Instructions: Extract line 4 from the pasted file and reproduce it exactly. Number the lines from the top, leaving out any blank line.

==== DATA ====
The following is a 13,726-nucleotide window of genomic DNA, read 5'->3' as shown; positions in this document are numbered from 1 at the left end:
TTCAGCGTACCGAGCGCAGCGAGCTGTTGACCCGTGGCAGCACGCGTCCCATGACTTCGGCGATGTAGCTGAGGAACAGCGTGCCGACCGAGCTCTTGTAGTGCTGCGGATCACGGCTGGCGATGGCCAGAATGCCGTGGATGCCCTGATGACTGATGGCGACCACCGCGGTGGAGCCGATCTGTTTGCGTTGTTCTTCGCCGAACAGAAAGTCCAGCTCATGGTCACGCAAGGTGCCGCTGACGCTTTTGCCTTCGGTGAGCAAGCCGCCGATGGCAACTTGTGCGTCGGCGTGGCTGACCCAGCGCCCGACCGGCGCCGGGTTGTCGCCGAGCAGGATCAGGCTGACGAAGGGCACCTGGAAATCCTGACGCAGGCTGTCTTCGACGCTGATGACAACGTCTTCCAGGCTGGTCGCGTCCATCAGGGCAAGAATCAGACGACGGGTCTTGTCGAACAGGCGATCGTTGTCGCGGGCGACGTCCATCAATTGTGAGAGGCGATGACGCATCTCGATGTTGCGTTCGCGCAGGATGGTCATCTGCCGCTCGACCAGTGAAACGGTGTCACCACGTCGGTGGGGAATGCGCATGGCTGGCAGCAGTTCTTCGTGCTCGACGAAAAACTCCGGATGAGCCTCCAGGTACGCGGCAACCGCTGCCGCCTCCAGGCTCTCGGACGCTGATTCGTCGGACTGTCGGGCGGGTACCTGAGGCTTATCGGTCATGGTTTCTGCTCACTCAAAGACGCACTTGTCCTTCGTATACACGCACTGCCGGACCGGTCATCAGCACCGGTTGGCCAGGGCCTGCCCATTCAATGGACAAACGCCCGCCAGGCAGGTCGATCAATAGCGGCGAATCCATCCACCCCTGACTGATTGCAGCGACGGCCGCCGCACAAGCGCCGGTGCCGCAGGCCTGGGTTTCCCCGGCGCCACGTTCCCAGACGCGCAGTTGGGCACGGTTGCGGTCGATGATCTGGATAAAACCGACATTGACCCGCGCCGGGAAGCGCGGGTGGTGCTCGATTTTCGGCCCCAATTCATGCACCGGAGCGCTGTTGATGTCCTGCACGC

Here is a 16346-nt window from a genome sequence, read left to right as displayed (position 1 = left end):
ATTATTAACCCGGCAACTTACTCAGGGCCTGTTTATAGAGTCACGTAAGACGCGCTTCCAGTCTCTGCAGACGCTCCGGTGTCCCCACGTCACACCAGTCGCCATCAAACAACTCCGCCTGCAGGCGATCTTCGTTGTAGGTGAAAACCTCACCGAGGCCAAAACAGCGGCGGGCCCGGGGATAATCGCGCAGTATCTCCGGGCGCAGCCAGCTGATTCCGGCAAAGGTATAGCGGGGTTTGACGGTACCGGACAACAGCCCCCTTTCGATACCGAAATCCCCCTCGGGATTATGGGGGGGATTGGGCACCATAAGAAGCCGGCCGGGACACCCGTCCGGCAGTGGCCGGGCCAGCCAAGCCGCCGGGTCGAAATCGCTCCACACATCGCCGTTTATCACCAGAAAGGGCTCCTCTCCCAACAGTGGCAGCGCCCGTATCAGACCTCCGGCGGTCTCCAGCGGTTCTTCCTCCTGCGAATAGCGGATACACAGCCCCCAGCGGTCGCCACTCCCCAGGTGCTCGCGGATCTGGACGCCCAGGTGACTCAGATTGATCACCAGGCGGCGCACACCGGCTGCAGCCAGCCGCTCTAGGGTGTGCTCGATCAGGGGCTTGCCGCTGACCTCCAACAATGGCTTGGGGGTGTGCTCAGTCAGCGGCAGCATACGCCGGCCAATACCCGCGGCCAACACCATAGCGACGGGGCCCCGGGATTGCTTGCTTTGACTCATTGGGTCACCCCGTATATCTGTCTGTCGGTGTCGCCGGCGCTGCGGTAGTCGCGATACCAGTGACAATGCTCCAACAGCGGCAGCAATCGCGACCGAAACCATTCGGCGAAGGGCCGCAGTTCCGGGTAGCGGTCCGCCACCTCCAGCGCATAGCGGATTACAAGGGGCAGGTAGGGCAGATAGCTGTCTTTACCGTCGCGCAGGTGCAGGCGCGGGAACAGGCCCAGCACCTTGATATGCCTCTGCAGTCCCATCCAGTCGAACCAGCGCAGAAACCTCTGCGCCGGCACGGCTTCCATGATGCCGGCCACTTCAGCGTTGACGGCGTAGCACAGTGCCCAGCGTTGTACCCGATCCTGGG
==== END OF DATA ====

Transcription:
ATTATTAACCCGGCAACTTACTCAGGGCCTGTTTATAGAGTCACGTAAGACGCGCTTCCAGTCTCTGCAGACGCTCCGGTGTCCCCACGTCACACCAGTCGCCATCAAACAACTCCGCCTGCAGGCGATCTTCGTTGTAGGTGAAAACCTCACCGAGGCCAAAACAGCGGCGGGCCCGGGGATAATCGCGCAGTATCTCCGGGCGCAGCCAGCTGATTCCGGCAAAGGTATAGCGGGGTTTGACGGTACCGGACAACAGCCCCCTTTCGATACCGAAATCCCCCTCGGGATTATGGGGGGGATTGGGCACCATAAGAAGCCGGCCGGGACACCCGTCCGGCAGTGGCCGGGCCAGCCAAGCCGCCGGGTCGAAATCGCTCCACACATCGCCGTTTATCACCAGAAAGGGCTCCTCTCCCAACAGTGGCAGCGCCCGTATCAGACCTCCGGCGGTCTCCAGCGGTTCTTCCTCCTGCGAATAGCGGATACACAGCCCCCAGCGGTCGCCACTCCCCAGGTGCTCGCGGATCTGGACGCCCAGGTGACTCAGATTGATCACCAGGCGGCGCACACCGGCTGCAGCCAGCCGCTCTAGGGTGTGCTCGATCAGGGGCTTGCCGCTGACCTCCAACAATGGCTTGGGGGTGTGCTCAGTCAGCGGCAGCATACGCCGGCCAATACCCGCGGCCAACACCATAGCGACGGGGCCCCGGGATTGCTTGCTTTGACTCATTGGGTCACCCCGTATATCTGTCTGTCGGTGTCGCCGGCGCTGCGGTAGTCGCGATACCAGTGACAATGCTCCAACAGCGGCAGCAATCGCGACCGAAACCATTCGGCGAAGGGCCGCAGTTCCGGGTAGCGGTCCGCCACCTCCAGCGCATAGCGGATTACAAGGGGCAGGTAGGGCAGATAGCTGTCTTTACCGTCGCGCAGGTGCAGGCGCGGGAACAGGCCCAGCACCTTGATATGCCTCTGCAGTCCCATCCAGTCGAACCAGCGCAGAAACCTCTGCGCCGGCACGGCTTCCATGATGCCGGCCACTTCAGCGTTGACGGCGTAGCACAGTGCCCAGCGTTGTACCCGATCCTGGG